Regeneron Eye Drug's Advantage Over Roche's Narrowed in Trial

  • Eylea found no more effective than Lucentis after two years
  • `Not going to change my treatment approach,' study leader says

Regeneron Pharmaceuticals Inc.’s Eylea injection was no more effective in treating a severe eye disease than Roche Holding AG’s Lucentis after two years, according to findings from a new study that may not be enough to knock Regeneron off its dominant perch in the field.

The study is an update from one published last year, which found Eylea was more effective than Lucentis or another Roche drug, Avastin, in patients with moderate to severe visual impairment due to diabetic macular edema. Regeneron trumpeted those results and attributed its increasing share of the market in part to doctors’ enthusiasm over them.

The earlier trial showing Eylea’s superiority in the initial stages of treatment is reason enough to continue prescribing it over competitors for patients with advanced disease, said John Wells, lead author of the study and a doctor at the Palmetto Retina Center in West Columbia, South Carolina.

“My first reaction was -- that’s great, but you can’t ignore what went on the year and a half before, you’re not going to withhold a better treatment for a year and a half,” just because Lucentis draws even with Eylea eventually, Wells said. He said that for patients with worse eyesight he prefers to prescribe Eylea. “Personally, it’s not going to change my treatment approach.”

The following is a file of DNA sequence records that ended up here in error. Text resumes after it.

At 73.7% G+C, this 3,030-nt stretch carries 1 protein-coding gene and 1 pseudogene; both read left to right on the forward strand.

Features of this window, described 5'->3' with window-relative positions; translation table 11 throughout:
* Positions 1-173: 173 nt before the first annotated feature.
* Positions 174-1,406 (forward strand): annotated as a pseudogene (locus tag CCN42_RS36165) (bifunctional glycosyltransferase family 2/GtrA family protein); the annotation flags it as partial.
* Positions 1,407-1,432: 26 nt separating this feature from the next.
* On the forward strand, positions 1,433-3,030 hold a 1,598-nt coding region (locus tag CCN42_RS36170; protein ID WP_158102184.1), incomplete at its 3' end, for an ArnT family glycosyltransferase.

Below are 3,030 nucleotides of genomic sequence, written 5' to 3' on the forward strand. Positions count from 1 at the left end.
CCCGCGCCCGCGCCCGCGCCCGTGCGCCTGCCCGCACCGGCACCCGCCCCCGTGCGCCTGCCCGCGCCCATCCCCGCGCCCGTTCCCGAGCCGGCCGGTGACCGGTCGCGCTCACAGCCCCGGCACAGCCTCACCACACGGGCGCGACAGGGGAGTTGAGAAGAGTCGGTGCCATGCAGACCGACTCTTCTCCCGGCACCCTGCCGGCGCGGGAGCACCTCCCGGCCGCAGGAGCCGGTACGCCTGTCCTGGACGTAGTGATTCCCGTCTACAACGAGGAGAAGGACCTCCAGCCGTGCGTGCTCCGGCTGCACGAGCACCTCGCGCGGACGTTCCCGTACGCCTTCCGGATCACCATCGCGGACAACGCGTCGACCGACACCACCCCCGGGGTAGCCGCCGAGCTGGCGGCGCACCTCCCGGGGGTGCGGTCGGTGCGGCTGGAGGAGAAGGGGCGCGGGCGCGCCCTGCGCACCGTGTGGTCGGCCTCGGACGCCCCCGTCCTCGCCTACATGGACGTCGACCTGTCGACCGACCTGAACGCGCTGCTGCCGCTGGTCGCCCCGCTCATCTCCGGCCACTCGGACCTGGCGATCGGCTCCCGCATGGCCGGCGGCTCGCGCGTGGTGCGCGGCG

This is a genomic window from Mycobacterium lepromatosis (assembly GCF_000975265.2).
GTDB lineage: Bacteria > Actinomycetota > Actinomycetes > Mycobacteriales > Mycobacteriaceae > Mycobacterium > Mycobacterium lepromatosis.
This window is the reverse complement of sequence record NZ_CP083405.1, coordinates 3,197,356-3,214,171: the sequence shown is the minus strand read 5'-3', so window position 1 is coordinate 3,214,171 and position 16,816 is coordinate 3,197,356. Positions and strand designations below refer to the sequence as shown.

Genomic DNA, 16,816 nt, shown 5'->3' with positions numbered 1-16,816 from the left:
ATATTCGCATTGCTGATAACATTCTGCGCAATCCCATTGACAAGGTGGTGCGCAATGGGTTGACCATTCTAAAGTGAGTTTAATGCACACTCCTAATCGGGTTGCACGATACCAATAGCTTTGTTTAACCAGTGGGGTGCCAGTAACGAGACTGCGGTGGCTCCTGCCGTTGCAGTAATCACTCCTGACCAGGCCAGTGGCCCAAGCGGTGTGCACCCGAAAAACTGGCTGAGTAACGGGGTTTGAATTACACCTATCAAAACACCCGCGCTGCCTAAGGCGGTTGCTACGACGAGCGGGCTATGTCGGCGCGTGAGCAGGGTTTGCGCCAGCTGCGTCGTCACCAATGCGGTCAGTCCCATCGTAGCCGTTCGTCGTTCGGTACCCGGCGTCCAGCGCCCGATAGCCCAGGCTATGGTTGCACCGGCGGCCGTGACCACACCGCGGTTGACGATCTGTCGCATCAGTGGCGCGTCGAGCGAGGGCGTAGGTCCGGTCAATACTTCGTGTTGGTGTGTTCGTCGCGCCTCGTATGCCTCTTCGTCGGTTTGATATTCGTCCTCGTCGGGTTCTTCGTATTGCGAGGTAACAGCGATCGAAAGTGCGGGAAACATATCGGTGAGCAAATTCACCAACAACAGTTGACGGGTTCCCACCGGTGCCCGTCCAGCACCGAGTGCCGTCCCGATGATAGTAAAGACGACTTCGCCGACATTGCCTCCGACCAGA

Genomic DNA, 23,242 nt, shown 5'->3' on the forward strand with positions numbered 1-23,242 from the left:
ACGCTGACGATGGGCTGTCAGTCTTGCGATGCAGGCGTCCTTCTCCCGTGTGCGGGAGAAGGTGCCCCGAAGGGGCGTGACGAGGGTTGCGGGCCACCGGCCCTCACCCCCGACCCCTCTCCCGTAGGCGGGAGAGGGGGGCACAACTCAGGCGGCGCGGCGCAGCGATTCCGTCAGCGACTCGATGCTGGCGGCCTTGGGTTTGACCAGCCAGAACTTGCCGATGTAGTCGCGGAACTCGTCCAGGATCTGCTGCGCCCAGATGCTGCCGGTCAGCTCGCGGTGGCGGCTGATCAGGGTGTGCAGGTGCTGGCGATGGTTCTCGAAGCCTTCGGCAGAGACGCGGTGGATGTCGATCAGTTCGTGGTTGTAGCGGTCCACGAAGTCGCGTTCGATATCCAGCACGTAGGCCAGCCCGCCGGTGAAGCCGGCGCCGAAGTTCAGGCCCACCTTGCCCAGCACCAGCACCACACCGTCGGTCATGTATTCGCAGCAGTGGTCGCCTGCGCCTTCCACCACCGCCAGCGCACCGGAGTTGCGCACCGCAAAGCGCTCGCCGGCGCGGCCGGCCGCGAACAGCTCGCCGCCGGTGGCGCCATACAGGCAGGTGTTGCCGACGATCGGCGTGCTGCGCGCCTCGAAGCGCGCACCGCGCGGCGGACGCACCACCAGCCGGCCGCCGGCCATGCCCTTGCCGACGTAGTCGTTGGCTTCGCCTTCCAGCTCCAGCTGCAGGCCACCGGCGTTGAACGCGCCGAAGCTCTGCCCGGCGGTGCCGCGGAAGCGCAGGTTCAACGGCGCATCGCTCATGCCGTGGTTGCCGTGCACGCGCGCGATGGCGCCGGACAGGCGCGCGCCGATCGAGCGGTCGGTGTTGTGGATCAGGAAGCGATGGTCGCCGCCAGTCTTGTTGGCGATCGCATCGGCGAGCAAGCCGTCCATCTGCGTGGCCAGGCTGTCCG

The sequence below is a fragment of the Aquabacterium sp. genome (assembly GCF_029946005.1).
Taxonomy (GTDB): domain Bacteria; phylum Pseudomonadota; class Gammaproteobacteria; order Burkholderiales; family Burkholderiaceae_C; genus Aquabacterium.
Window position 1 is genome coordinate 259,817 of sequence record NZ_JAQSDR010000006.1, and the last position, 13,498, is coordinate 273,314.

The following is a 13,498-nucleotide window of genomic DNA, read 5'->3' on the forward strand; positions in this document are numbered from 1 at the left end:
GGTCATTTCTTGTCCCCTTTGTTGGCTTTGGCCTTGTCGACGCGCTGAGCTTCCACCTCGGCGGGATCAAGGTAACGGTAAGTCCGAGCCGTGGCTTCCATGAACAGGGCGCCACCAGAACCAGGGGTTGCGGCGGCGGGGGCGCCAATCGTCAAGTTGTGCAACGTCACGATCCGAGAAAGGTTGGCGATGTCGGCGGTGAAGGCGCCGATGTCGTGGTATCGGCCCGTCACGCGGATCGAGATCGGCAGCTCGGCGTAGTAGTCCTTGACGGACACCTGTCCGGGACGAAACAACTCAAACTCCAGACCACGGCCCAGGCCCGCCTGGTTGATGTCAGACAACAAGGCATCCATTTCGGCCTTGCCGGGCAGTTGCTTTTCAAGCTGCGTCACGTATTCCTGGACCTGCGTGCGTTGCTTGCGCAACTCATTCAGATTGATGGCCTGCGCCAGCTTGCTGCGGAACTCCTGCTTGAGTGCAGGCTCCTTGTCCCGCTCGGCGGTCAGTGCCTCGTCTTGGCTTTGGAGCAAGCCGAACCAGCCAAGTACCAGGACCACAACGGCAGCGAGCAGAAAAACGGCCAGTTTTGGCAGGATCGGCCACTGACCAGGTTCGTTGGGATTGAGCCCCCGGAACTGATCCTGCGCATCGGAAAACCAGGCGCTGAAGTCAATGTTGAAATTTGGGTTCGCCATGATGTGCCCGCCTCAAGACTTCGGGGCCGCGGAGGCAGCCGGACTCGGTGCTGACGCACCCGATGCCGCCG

In a statement, Roche said it was pleased with the two-year findings. Regeneron’s head of ophthamology Robert Vitti said in an e-mail that Eylea showed strong efficacy in the study compared to Avastin.

Cost Controversy

Eylea accounted for more than 65 percent of Regeneron’s sales last year. The drug, reimbursed by Medicare at about $1,850 an injection, is significantly more expensive than Lucentis, at $1,200 a shot, or Avastin, at $60 per dose. Bayer AG sells Eylea outside the U.S.

“There’s controversy about this in the retina community,” Lucia Sobrin, a professor at Harvard Medical School and eye specialist at Massachusetts Eye and Ear, said by phone. Because it works almost as well as Lucentis and Eylea, “Avastin is way ahead of the others in cost-effectiveness.”

The trial of 660 patients also found that those taking Lucentis suffered more side effects such as stroke and vascular death than those taking either Eylea or Avastin. Both Wells and Sobrin said that finding didn’t line up with data from previous studies, and it wouldn’t weigh against prescribing Lucentis in their own practices.

The study, presented Saturday at the Macula Society meeting in Miami Beach, Florida, was funded by the U.S. National Institutes of Health and published in the journal Ophthalmology.

Regeneron, based in Tarrytown, New York, rose less than 1 percent Friday to close at $394.23. Basel-based Roche gained 1.1 percent to 260.10 Swiss francs in Swiss trading Friday.

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